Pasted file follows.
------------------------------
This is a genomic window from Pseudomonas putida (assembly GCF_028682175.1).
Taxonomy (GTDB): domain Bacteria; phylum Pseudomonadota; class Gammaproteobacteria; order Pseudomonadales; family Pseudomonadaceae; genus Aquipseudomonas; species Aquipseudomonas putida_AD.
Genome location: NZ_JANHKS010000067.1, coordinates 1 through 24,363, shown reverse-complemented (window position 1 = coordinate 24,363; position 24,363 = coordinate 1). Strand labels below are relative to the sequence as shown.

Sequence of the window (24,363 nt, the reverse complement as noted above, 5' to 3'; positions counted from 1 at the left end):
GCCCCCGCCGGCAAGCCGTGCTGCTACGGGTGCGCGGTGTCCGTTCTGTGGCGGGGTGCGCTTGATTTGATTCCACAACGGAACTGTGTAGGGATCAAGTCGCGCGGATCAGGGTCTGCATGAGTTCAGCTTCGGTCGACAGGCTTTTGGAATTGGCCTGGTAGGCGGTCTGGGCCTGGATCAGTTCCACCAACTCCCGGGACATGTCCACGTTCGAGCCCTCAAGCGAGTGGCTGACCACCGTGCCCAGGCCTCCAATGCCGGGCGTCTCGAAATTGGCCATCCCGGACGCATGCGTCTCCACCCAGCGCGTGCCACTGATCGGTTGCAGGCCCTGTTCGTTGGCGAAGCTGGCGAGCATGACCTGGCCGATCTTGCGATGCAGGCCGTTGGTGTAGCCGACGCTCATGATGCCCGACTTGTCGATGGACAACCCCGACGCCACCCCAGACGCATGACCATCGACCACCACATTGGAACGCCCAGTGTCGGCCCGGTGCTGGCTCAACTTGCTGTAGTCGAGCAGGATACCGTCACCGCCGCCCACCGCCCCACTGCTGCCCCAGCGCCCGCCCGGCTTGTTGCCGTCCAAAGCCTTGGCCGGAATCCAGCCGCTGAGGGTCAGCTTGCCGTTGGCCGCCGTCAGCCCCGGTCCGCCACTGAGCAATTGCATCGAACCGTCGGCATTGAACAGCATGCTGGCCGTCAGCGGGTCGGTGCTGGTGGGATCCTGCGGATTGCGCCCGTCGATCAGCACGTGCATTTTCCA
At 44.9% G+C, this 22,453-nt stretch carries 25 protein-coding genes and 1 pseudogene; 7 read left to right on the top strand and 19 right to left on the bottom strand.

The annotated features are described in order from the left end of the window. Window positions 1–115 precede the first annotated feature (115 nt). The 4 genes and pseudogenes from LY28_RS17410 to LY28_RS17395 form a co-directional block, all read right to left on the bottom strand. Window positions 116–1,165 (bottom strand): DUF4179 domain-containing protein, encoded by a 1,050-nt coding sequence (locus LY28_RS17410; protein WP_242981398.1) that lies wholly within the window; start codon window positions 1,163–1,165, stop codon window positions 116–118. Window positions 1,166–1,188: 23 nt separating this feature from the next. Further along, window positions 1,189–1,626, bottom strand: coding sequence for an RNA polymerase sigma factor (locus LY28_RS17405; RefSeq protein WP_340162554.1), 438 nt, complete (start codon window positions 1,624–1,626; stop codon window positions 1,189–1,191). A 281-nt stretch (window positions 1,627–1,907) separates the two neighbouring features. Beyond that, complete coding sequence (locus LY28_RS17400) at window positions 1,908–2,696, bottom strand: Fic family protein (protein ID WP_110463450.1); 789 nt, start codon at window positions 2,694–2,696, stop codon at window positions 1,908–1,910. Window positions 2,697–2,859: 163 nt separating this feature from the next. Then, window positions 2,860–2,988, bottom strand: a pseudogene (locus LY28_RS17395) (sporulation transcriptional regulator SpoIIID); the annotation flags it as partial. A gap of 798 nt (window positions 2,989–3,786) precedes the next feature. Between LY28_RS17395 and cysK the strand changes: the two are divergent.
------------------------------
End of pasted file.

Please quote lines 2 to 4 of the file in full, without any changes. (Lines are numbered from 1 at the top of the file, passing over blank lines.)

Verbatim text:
Taxonomy (GTDB): domain Bacteria; phylum Pseudomonadota; class Gammaproteobacteria; order Pseudomonadales; family Pseudomonadaceae; genus Aquipseudomonas; species Aquipseudomonas putida_AD.
Genome location: NZ_JANHKS010000067.1, coordinates 1 through 24,363, shown reverse-complemented (window position 1 = coordinate 24,363; position 24,363 = coordinate 1). Strand labels below are relative to the sequence as shown.

Sequence of the window (24,363 nt, the reverse complement as noted above, 5' to 3'; positions counted from 1 at the left end):